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The CSS Profile is one of those financial forms that you probably haven’t heard of or don’t know too much about. Yet it is required by lots of schools and if you are applying EA/ED you may be filling out sooner than you expected. Here is a breakdown of all of the major information you need to know about it.

 What is it?

The CSS Profile (officially known as the CSS/Financial Aid Profile) is a financial document organized by the CollegeBoard which is essentially a more detailed version of FAFSA that is also available earlier that can also include financial questions for individual schools.

Who requires it?

Most selective private colleges/universities require the CSS profile but various other schools and scholarships will also require it. You can go on the financial aid portion of a college’s website to see whether or not they require it.

When is it due?

This will vary depending on the school. That being said in general it is due around when the financial aid deadlines for that school are. To be on the safe side I recommended submitting it as close to the time that you submit your actual application.

How long does it take to fill out?

If you are filling it out after the FAFSA (which would only be true of RD applicants) it shouldn’t take more than 20 minutes since you already have all necessary information available. However if this is your first time filling out a college related financial aid document it could take upwards of an hour if you are not used to reading tax documents and/or your family needs to look up various numbers.

What information/documents do you need?

You will want to have on hand your parent/s and/or guardian/s most recent tax documents. Meaning you will want to have their 2013 1040 and W2. I also recommend having the people who these documents belong to around as you fill out the CSS so that you can easily ask them questions if necessary.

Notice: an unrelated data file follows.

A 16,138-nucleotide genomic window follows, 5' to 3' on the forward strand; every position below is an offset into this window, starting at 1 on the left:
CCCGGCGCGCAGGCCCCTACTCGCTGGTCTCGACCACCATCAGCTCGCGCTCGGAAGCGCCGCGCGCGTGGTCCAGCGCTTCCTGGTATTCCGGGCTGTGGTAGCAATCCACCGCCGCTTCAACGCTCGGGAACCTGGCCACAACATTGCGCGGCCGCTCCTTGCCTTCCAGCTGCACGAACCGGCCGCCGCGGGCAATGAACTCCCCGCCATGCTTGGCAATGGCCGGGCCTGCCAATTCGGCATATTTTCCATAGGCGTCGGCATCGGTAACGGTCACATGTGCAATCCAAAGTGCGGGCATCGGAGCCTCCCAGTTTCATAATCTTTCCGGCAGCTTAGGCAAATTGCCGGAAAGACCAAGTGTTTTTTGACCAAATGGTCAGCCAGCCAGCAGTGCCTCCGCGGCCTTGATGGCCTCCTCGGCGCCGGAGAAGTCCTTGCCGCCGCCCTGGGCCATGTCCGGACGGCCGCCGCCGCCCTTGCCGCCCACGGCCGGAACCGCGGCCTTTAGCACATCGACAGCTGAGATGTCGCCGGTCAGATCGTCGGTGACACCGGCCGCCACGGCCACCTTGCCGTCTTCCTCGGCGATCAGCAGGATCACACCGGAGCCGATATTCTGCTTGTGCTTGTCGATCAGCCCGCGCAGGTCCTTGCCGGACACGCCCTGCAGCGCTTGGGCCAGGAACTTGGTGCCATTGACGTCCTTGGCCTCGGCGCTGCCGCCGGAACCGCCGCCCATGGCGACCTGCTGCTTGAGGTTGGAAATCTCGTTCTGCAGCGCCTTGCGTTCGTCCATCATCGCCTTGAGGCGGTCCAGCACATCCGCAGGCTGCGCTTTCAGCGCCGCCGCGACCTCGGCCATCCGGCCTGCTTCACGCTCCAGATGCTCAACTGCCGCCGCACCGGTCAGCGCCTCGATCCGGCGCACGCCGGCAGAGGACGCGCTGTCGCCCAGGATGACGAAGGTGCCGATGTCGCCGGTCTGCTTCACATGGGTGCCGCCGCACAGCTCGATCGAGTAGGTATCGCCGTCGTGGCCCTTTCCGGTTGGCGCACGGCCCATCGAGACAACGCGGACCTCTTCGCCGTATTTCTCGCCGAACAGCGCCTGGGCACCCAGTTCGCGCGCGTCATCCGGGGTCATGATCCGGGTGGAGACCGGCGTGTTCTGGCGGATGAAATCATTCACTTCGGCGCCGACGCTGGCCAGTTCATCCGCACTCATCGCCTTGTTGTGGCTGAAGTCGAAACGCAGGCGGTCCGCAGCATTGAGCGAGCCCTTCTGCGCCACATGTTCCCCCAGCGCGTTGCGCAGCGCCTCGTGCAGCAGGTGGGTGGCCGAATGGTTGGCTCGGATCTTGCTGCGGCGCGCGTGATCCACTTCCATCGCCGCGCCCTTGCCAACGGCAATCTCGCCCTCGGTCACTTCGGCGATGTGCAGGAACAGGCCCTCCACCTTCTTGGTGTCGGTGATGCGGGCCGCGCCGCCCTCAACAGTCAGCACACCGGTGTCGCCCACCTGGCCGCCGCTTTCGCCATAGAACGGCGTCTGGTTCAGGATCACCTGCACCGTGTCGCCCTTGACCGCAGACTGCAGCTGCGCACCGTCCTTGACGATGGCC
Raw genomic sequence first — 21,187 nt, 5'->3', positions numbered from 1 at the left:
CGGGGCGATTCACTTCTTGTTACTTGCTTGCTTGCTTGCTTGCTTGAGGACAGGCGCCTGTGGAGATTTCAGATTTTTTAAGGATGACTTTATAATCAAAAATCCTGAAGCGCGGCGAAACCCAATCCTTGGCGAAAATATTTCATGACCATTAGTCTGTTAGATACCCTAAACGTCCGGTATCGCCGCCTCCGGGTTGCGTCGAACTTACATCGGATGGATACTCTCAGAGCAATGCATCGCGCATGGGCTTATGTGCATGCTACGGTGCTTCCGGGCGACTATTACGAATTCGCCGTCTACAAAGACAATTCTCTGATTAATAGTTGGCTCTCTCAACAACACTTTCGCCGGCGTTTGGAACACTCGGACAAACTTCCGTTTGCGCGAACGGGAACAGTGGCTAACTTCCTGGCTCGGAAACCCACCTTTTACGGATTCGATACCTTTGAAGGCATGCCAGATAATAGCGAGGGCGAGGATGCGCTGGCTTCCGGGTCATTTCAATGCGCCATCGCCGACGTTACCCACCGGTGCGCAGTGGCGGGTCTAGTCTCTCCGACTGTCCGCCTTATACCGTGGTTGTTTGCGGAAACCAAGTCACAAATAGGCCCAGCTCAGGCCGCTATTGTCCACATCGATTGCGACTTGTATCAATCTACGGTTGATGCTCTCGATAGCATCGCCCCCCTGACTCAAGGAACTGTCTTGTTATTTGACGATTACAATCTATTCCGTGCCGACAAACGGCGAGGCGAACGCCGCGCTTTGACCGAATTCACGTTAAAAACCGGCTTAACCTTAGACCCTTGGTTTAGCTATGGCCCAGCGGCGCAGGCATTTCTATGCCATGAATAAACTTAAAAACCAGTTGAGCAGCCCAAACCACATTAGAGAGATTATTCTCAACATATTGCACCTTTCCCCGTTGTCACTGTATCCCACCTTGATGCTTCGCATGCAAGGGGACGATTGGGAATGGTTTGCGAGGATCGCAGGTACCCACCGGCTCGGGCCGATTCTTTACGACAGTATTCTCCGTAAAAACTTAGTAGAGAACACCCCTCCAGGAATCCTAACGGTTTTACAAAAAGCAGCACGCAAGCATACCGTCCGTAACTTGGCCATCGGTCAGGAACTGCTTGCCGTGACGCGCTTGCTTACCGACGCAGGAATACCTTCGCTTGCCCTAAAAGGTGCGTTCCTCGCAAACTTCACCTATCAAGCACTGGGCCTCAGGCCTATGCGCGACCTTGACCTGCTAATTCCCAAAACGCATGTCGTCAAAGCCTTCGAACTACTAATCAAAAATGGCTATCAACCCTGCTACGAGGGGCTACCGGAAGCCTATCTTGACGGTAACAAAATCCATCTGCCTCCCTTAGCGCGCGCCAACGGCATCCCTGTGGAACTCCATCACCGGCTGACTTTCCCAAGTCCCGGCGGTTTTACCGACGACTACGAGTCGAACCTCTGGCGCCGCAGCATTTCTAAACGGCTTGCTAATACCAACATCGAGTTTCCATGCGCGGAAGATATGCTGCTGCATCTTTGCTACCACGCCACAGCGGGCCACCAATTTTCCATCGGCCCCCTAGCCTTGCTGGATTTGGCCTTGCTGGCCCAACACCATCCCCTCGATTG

What about noncustodial parents?

Noncustodial parents can be tricky with the CSS Profile. Assuming you have a noncustodial parent/s you will be asked to fill out an additional section with your noncustodial parent’s financial information. This means that if you have a noncustodial parent that you have contact with you will want to set aside some time with them to fill out the section.

What if I don’t have any contact with my noncustodial parent/s?

If this is the case you should leave the portion blank and apply for a noncustodial waiver for each school you are applying to. You apply for noncustodial waivers through colleges financial aid department.

What is IDOC?

IDOC is part of the CSS Profile and allows you to send copies of all tax related documents to colleges without having to physically mail them to each. To do this you will put all of the documents in an envelope (don’t worry the CollegeBoard will give you a checklist) and mail it to the CollegeBoard who will then send it to the schools who want copies of such documents.

How much does it cost to send the CSS Profile?

The first CSS report you send costs $25, all additional reports cost $16 each.

Wait, it costs money to try and get financial aid! Are there fee waivers available?

Sadly yes. The cost is essentially a processing fee. If you qualify the CollegeBoard will automatically give you eight CSS fee waivers after you complete the CSS Profile. If you don’t qualify or need additional fee waivers you should contact the colleges you are applying to directly and see if they have fee waivers available. Know that schools rarely have fee waivers that they can give to applicants to but it is worth checking.



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the author

Samantha Linder is a sophomore at Smith College where she is double majoring in neuroscience and art history. Samantha's favorite words include hippocampus, logorrhea, and Benedict Cumberbatch.

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